Tuesday, June 27, 2017
FILM in the Philippines started in stage plays. Examples of these stage plays were the komedya or moro-moro, sinakulo, sarsuwela, and bodabil.
The existence of film in the Philippines, according to Crispin Maslog, is not for technological advancement but more on entertainment, business and aesthetics purposes.
Maslog differentiated the different types of stage plays. Komedya are plays with stories usually taken from or patterned after those of Philippine metrical romances called awit and korido where characters fight over a princess.
Sinakulo is the theatrical version of the passion play that traces the human race from the creation of the world through the life and sufferings of Christ until the assumption of the Virgin Mary into heaven.
In the Philippines, sinakulo is very popular every holy week. The local version of sinakulo here in the Western Visayas is called taltal. I have witnessed one memorable staging of taltal; it was in Guimaras.
Taltal in Guimaras is often flocked by tourists because the whole show seems real. If you watch the play, it will make you reflect, perfect for your holy week soliloquy.
Sarsuwela, on the other hand, is a love story with songs and dances as highlights.
Bodabil or Vaudeville is a potpourri of dances, songs, comedy skits, dramas, and production numbers.
During the early stage of cinema in the Philippines, it just lagged behind by a few years with France. Maslog stated, cinematographe was used in 1895 in France, it only took two years for it to be used in the Philippines as projector, and three years for it to be used as a camera.
However, Maslog sadly noted that the current scenario in Philippine film is quite the opposite. In terms of technological breakthroughs, the Philippines is somewhat lagging behind by many years.
Moreover, no Filipino film has ever won in the Hollywood Academy Awards. What is good is that indie films are making raves outside the country. Brillante Mendoza and Lav Diaz are just two brilliant directors who brought honor to the country through their award-winning films shown in Cannes and other international film festivals.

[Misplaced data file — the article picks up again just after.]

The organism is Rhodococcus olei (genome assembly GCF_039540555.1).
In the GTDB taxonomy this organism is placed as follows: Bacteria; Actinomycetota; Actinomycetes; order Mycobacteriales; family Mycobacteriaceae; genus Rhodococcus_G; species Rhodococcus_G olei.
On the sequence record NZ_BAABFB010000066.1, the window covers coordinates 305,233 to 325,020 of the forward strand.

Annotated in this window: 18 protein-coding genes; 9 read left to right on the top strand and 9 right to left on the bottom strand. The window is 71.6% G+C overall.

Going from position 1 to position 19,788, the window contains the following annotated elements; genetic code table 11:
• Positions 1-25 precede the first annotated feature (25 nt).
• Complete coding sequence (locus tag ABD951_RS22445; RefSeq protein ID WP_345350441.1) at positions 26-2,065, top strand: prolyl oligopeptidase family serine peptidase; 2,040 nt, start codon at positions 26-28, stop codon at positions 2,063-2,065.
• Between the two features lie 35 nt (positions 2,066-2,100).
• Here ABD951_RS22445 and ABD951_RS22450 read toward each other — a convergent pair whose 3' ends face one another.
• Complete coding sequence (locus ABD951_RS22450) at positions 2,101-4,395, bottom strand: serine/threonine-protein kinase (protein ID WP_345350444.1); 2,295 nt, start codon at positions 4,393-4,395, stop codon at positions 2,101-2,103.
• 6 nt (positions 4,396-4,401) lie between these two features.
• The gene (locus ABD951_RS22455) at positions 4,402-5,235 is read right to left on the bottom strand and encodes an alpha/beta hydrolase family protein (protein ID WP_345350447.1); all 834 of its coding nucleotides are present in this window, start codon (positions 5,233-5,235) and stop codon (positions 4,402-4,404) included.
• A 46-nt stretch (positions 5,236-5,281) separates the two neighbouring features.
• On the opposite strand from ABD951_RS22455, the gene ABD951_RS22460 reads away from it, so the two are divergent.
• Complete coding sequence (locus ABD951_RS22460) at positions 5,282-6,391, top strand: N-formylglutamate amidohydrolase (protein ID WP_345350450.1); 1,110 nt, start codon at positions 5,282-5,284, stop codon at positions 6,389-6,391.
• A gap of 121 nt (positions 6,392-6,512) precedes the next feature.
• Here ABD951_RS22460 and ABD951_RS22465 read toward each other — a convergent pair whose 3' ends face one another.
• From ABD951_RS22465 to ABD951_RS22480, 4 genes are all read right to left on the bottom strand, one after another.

There are independent films which lack taste. They are full of sex and gore. Perhaps there is a need to encourage young filmmakers to create films which focus on societal issues and other pertinent topics.
Filipinos are very talented and are very much capable of producing world-class films. They just need support from the government and of the Filipino people as well.
On my end as a Communication Professor, I encourage my students to step out of their comfort zones and try to immerse themselves in filmmaking. I am no filmmaker but I believe in the skills of my students. We, their teachers, encourage them to join film festivals so they will learn the craft through experience and from other filmmakers. We also bring them to the Film Development Council of the Philippines’ Cinematheque and watch different film genres both local and international. When the students leave the cinema, they have gained new knowledge and their eyes were opened to different types of realities.
To reach the pinnacle of success in film is no joke. It does not happen overnight. The industry of film has been in existence for several decades already and yet there is still more room for improvement. I still believe that education will bring success. There are a lot of young breed of filmmakers in the country and through education they could realize their potentials wisely.
So to all Communication teachers, let us support our students in their vision of making good films. (email@example.com/PN)